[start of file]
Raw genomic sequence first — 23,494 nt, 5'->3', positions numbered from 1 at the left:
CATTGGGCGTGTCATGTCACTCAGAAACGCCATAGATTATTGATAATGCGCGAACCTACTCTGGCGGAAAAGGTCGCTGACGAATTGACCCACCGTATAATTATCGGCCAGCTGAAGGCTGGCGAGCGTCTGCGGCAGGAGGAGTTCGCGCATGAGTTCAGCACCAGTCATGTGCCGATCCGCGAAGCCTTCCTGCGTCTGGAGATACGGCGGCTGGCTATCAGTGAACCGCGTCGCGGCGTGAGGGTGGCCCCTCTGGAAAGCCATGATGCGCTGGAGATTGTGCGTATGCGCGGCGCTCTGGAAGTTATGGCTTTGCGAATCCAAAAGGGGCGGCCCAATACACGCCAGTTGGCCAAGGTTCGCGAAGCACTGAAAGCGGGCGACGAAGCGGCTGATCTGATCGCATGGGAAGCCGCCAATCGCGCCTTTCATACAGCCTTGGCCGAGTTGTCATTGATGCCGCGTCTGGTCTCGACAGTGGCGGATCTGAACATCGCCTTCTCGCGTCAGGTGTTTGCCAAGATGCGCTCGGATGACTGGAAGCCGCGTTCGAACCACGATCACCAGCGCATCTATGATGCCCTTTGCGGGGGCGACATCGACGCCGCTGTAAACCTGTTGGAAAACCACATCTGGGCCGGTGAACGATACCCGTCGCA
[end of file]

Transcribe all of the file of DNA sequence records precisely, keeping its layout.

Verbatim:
Raw genomic sequence first — 23,494 nt, 5'->3', positions numbered from 1 at the left:
CATTGGGCGTGTCATGTCACTCAGAAACGCCATAGATTATTGATAATGCGCGAACCTACTCTGGCGGAAAAGGTCGCTGACGAATTGACCCACCGTATAATTATCGGCCAGCTGAAGGCTGGCGAGCGTCTGCGGCAGGAGGAGTTCGCGCATGAGTTCAGCACCAGTCATGTGCCGATCCGCGAAGCCTTCCTGCGTCTGGAGATACGGCGGCTGGCTATCAGTGAACCGCGTCGCGGCGTGAGGGTGGCCCCTCTGGAAAGCCATGATGCGCTGGAGATTGTGCGTATGCGCGGCGCTCTGGAAGTTATGGCTTTGCGAATCCAAAAGGGGCGGCCCAATACACGCCAGTTGGCCAAGGTTCGCGAAGCACTGAAAGCGGGCGACGAAGCGGCTGATCTGATCGCATGGGAAGCCGCCAATCGCGCCTTTCATACAGCCTTGGCCGAGTTGTCATTGATGCCGCGTCTGGTCTCGACAGTGGCGGATCTGAACATCGCCTTCTCGCGTCAGGTGTTTGCCAAGATGCGCTCGGATGACTGGAAGCCGCGTTCGAACCACGATCACCAGCGCATCTATGATGCCCTTTGCGGGGGCGACATCGACGCCGCTGTAAACCTGTTGGAAAACCACATCTGGGCCGGTGAACGATACCCGTCGCA